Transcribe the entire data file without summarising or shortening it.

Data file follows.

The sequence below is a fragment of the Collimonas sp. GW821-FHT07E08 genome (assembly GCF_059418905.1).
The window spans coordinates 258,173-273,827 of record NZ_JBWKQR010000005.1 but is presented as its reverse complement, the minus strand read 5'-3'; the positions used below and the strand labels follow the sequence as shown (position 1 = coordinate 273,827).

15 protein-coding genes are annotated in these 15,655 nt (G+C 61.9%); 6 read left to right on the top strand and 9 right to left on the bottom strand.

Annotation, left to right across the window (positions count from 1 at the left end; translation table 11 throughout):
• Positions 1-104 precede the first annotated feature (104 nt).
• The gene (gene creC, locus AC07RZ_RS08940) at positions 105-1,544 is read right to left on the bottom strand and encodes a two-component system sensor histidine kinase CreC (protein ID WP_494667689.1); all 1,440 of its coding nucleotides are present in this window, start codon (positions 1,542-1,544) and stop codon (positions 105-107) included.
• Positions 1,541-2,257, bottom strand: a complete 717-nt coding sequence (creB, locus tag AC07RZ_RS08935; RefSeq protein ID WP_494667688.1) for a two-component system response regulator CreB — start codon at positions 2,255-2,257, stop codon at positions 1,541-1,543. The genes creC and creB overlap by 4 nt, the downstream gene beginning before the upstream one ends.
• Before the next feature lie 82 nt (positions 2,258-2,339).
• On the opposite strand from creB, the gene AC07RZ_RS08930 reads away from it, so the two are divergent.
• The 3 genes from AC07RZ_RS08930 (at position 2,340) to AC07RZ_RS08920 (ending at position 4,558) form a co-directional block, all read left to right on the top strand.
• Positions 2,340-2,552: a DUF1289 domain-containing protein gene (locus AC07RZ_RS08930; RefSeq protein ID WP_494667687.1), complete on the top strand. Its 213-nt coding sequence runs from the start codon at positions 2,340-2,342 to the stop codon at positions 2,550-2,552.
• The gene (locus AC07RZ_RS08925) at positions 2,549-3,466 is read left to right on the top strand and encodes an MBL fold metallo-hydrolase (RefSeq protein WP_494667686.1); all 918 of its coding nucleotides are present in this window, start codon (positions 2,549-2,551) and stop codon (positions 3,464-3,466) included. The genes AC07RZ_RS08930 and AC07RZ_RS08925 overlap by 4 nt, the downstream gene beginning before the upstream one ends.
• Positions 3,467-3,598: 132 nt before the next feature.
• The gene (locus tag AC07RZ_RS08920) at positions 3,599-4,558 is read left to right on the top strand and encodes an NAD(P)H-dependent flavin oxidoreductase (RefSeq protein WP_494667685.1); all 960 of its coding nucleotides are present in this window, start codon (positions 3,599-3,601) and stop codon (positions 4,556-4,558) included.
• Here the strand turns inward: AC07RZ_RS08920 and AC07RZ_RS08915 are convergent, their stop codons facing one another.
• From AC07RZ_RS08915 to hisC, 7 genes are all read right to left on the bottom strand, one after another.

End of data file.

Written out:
The sequence below is a fragment of the Collimonas sp. GW821-FHT07E08 genome (assembly GCF_059418905.1).
The window spans coordinates 258,173-273,827 of record NZ_JBWKQR010000005.1 but is presented as its reverse complement, the minus strand read 5'-3'; the positions used below and the strand labels follow the sequence as shown (position 1 = coordinate 273,827).

15 protein-coding genes are annotated in these 15,655 nt (G+C 61.9%); 6 read left to right on the top strand and 9 right to left on the bottom strand.

Annotation, left to right across the window (positions count from 1 at the left end; translation table 11 throughout):
• Positions 1-104 precede the first annotated feature (104 nt).
• The gene (gene creC, locus AC07RZ_RS08940) at positions 105-1,544 is read right to left on the bottom strand and encodes a two-component system sensor histidine kinase CreC (protein ID WP_494667689.1); all 1,440 of its coding nucleotides are present in this window, start codon (positions 1,542-1,544) and stop codon (positions 105-107) included.
• Positions 1,541-2,257, bottom strand: a complete 717-nt coding sequence (creB, locus tag AC07RZ_RS08935; RefSeq protein ID WP_494667688.1) for a two-component system response regulator CreB — start codon at positions 2,255-2,257, stop codon at positions 1,541-1,543. The genes creC and creB overlap by 4 nt, the downstream gene beginning before the upstream one ends.
• Before the next feature lie 82 nt (positions 2,258-2,339).
• On the opposite strand from creB, the gene AC07RZ_RS08930 reads away from it, so the two are divergent.
• The 3 genes from AC07RZ_RS08930 (at position 2,340) to AC07RZ_RS08920 (ending at position 4,558) form a co-directional block, all read left to right on the top strand.
• Positions 2,340-2,552: a DUF1289 domain-containing protein gene (locus AC07RZ_RS08930; RefSeq protein ID WP_494667687.1), complete on the top strand. Its 213-nt coding sequence runs from the start codon at positions 2,340-2,342 to the stop codon at positions 2,550-2,552.
• The gene (locus AC07RZ_RS08925) at positions 2,549-3,466 is read left to right on the top strand and encodes an MBL fold metallo-hydrolase (RefSeq protein WP_494667686.1); all 918 of its coding nucleotides are present in this window, start codon (positions 2,549-2,551) and stop codon (positions 3,464-3,466) included. The genes AC07RZ_RS08930 and AC07RZ_RS08925 overlap by 4 nt, the downstream gene beginning before the upstream one ends.
• Positions 3,467-3,598: 132 nt before the next feature.
• The gene (locus tag AC07RZ_RS08920) at positions 3,599-4,558 is read left to right on the top strand and encodes an NAD(P)H-dependent flavin oxidoreductase (RefSeq protein WP_494667685.1); all 960 of its coding nucleotides are present in this window, start codon (positions 3,599-3,601) and stop codon (positions 4,556-4,558) included.
• Here the strand turns inward: AC07RZ_RS08920 and AC07RZ_RS08915 are convergent, their stop codons facing one another.
• From AC07RZ_RS08915 to hisC, 7 genes are all read right to left on the bottom strand, one after another.